Pietro Terracciano—6.5: Made some good saves to keep Fiorentina in this one early and late, was quick off his line to sweep up behind the high defense, and was pretty good with his distribution. Maybe could have done a bit more on both goals, especially the second, but was generally as steady as you could ask for.
Álvaro Odriozola—5.5: Ran like a madman up and down the wing and occasionally created some havoc, but his inability to beat his man hamstrung his ability to create a lot down the wing. Adequate defensively but both Sassuolo goals came originated in his area of the pitch, which didn’t feel like an accident.
Nikola Milenković—5: Unbeatable in physical clashes, swallowing up Gianluca Scamacca and then Grégoire Defrel, but his positioning was iffy at times and he had a couple of mixups with his colleagues to let the Neroverdi in a bit too easily. Saw Andrea Consigli save a certain goal on a header.
Lucas Martínez Quarta—5: Offered some surging runs forward from the back and had a couple of nice moments on the ball but, like Milenković, suffered a few miscommunications and didn’t stick as tight to his man as he could’ve at times, particularly on Scamacca’s goal (although it was, in fairness, a really really good strike).
Cristiano Biraghi—3: Put in a couple of decent balls from set pieces but and was okay against Domenico Berardi at times, but was sent off for the same foul twice. Yeah, they were both harsh calls, but you have to keep your elbows low and that’s about as obvious as anything.
Youssef Maleh—5: Charged up and down well enough but didn’t really contribute much. Switched off going back once or twice and maybe could have done better on Davide Frattesi’s goal. This was a good reminder that, while he’s a promising player, he hasn’t fulfilled that promise yet.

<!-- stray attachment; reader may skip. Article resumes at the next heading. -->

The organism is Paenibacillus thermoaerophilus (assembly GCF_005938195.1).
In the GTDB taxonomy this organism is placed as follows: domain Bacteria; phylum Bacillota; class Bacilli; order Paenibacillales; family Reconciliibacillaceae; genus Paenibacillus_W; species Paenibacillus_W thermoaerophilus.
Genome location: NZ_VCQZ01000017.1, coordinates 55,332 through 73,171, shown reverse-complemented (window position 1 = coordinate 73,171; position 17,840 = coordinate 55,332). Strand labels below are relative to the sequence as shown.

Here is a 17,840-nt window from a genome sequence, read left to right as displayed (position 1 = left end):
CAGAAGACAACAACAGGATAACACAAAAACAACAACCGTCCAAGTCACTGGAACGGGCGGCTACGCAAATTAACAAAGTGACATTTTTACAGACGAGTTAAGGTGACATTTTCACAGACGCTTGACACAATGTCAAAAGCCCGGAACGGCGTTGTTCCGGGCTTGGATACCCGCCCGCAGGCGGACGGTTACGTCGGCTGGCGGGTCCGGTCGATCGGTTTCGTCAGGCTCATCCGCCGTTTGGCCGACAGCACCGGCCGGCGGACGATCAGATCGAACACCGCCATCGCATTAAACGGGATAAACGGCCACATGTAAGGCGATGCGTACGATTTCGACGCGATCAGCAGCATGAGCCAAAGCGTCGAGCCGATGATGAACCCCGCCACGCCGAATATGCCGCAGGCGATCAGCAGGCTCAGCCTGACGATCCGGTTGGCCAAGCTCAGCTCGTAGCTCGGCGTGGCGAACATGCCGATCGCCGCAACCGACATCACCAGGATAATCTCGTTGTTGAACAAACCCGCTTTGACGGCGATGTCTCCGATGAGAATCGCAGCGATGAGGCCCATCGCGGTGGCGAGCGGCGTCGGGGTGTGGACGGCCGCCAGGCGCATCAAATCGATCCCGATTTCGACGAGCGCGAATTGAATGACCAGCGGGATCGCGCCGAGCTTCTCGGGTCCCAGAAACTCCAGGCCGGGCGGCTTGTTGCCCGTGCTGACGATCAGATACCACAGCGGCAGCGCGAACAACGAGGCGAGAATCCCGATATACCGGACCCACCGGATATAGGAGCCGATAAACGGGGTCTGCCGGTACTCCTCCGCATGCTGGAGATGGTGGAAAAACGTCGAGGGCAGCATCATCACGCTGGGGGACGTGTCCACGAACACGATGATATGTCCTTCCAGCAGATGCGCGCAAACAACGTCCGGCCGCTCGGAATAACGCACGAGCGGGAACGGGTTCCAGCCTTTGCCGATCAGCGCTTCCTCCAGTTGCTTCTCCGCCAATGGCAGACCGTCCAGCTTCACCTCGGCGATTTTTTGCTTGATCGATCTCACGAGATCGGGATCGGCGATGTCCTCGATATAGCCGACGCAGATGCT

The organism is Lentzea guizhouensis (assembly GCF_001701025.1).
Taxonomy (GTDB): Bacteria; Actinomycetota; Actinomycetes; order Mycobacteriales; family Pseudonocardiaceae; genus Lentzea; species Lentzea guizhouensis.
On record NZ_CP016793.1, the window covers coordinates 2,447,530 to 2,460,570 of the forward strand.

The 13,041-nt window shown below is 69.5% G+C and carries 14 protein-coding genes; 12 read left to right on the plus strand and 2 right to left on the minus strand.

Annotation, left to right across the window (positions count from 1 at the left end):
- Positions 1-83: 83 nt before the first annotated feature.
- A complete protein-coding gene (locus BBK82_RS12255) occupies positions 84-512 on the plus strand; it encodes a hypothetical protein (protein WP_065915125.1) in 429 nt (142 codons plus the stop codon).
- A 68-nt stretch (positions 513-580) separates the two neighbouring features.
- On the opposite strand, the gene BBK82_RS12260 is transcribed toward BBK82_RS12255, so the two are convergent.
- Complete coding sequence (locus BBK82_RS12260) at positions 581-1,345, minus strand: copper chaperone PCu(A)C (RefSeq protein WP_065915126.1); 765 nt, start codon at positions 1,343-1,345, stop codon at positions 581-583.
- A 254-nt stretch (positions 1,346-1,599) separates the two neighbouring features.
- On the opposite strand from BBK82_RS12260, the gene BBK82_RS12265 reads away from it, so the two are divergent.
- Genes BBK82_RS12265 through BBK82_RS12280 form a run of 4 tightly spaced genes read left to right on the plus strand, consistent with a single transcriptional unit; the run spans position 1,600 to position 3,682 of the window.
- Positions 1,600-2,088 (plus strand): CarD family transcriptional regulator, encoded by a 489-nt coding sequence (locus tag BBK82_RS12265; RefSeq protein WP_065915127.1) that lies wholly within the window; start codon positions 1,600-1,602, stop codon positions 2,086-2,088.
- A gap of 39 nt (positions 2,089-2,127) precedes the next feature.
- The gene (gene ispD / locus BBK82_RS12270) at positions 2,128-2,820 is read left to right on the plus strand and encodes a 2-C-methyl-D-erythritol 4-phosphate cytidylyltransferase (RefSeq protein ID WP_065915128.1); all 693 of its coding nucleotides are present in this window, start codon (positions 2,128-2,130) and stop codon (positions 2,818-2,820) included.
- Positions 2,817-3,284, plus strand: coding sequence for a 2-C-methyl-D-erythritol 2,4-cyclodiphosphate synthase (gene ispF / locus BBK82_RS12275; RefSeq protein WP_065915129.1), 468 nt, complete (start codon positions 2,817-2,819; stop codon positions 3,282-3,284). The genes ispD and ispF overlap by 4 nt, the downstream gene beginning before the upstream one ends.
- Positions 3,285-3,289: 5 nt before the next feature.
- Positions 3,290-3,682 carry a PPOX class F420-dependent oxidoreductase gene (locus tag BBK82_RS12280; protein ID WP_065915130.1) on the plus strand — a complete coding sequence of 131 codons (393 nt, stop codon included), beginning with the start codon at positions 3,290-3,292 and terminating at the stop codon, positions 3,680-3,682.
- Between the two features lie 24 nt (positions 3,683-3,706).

Lucas Torreira—8: Got the goal, got the assist, and played the first full 90 of the season. Was a bit quiet in the first half but stepped up in a big way in the second, winning the ball and playing the terrier in the center of the park. Looks like an absolute steal for €15 million and the best holding midfielder this club has seen since David Pizarro.
Giacomo Bonaventura—6: Twisted and turned his way through the middle of the park, winning fouls and carrying the ball forward well, and did enough on the back foot too. Constantly found himself in good spots in the box but somehow missed, had blocked, or passed out of every open look he received. Astounding that he didn’t bury one of them.
José Callejón—4.5: Lost possession a bit too cheaply at times but did spray a couple of nice switches of play. Played in a couple of decent balls but also wasted a couple of good shots, although one effort that was flying miles off target nearly got deflected in for a goal.
Dušan Vlahović—7.5: Missed a couple of chances in the first half but struck the equalizer with typical predatory instinct. Didn’t add as much to the buildup as you might’ve liked, especially before the break, but was definitely one of the best players out there.
Nicolás González—4: Just looked off the pace. Missed a hatful of chances and biffed a couple of late opportunities to motor away from the defense and get the winner. Visibly frustrated with himself and with good reason, but he’ll be fine. Everyone has that day in which everything goes wrong, and this was Nico’s.